T-Mobile's HotSpot @Home is a unique and convenient service that allows T-Mobile customers to ditch their landline service completely. The premise is so simple that we're surprised more carriers haven't adopted it. With just a Wi-Fi-enabled phone you can use most hot spots to make VOIP calls that don't cut into calling minutes. You don't need to buy a wireless router--though T-Mobile will gladly sell you one--but you will need a compatible Wi-Fi phone that's branded for HotSpot @Home. Up until a week ago, customers were limited to the Nokia 6086, the
The Nokia 6301's designs puts function over form. The silver candy bar shape is a cell phone classic and the ergonomic controls and vibrant display are exceedingly easy to use. At 4.2 inches by 1.7 inches by 0.5 inch and only 1.4 ounces, the 6301 is compact and portable but it's big enough to mimic the feel of a home cordless phone. We love the charging base that is included in the box (you don't have to use it). It's a convenient way to keep your phone in one place when you're at home--no more hunting around for it when you get a call--and power it up at the same time.
The 6301's display measures a generous 2 inches and supports 16.7 million colors. Graphics and photos look fantastic, the text is readable, and the Series 40 (third edition) menu interface is intuitive. You can change the font size if you wish. The well-designed navigation controls consist of a square toggle with a central OK button, two soft keys, and the Talk and End buttons. All controls are tactile and their arrangement is spacious. You can set the toggle to act as a shortcut to four user-defined functions.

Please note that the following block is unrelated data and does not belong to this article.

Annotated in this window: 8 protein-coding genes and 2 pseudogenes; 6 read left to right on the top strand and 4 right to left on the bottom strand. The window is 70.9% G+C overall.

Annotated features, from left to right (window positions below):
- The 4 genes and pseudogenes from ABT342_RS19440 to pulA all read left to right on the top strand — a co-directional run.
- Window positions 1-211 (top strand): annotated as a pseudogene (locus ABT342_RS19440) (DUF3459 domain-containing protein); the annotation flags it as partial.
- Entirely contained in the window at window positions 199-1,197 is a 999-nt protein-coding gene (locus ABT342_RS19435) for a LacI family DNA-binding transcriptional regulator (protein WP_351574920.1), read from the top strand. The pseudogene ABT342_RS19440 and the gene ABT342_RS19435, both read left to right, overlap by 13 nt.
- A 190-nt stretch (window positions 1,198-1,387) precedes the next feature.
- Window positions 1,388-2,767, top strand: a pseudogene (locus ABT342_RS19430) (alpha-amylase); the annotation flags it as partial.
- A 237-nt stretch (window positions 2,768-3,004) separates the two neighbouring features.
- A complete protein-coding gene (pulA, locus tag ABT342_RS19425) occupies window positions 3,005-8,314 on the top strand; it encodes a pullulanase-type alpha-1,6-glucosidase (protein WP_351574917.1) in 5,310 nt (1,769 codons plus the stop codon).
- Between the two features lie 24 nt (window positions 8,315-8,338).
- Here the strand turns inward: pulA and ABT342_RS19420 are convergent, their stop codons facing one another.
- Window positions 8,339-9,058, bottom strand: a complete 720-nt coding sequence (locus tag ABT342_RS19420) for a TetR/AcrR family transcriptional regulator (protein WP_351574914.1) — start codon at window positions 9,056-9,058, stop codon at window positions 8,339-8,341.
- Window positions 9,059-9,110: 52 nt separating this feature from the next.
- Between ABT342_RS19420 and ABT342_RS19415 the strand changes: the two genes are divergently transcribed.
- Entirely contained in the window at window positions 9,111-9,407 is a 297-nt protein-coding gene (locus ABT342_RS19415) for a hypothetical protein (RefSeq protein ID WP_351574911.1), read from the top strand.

The keypad buttons are equally easy to use. The individual keys are raised above the surface of the phone and they give a firm, tactile feel when pressed. Though the buttons feel a tad cramped, we had no issues dialing or texting. The numbers on the keys are small but the keys are brightly backlit.
The only remaining controls are a dedicated browser button on the top of the handset and a volume rocker on the right spine. The camera lens sits on the back of the phone, next to a small speaker. The lens is exactly in a place where we wanted to place a finger when taking a photo, but we got used to it eventually. The charger port, mini USB, and the headset jack port are located on the bottom of the phone. We weren't crazy about the latter; not only is it 2.5mm instead of 3.3mm, but we also find downward-facing jacks to be inconvenient. The 6301 also offers a microSD card slot, but it's located behind the battery cover.
The 6301 has a 1,000-contact phone book with room in each entry for five phone numbers, an e-mail address, a URL, a company name and job title, a formal name, a nickname, a street address, a birthday, and notes (the SIM cards holds additional names). You can save callers to a group and pair them with a photo or one of 15 polyphonic ringtones. The 6301 also supports T-Mobile's myFaves service.
Other essentials include text and multimedia messaging, a vibrate mode, an alarm clock, a calendar, a to-do list, notes, a calculator, a countdown timer, a stopwatch, a notepad, a currency and unit converter, and a world clock. But the 6301 doesn't stop there. You'll also find full Bluetooth, PC syncing, USB mass storage, instant messaging, a voice recorder, POP3 e-mail, speaker-independent voice dialing and commands, and a speakerphone.
Of course, the 6301's integrated Wi-Fi is the main reason you buy the phone. Wi-Fi calls are exceedingly easy to make. After turning on the feature, you just need to scan the available networks and make your choice. As mentioned previously, you can buy a special wireless router from T-Mobile or you can use an existing network. We connected successfully and quickly with both the Wi-Fi network we use at home and with the router used with T-Mobile's @Home service.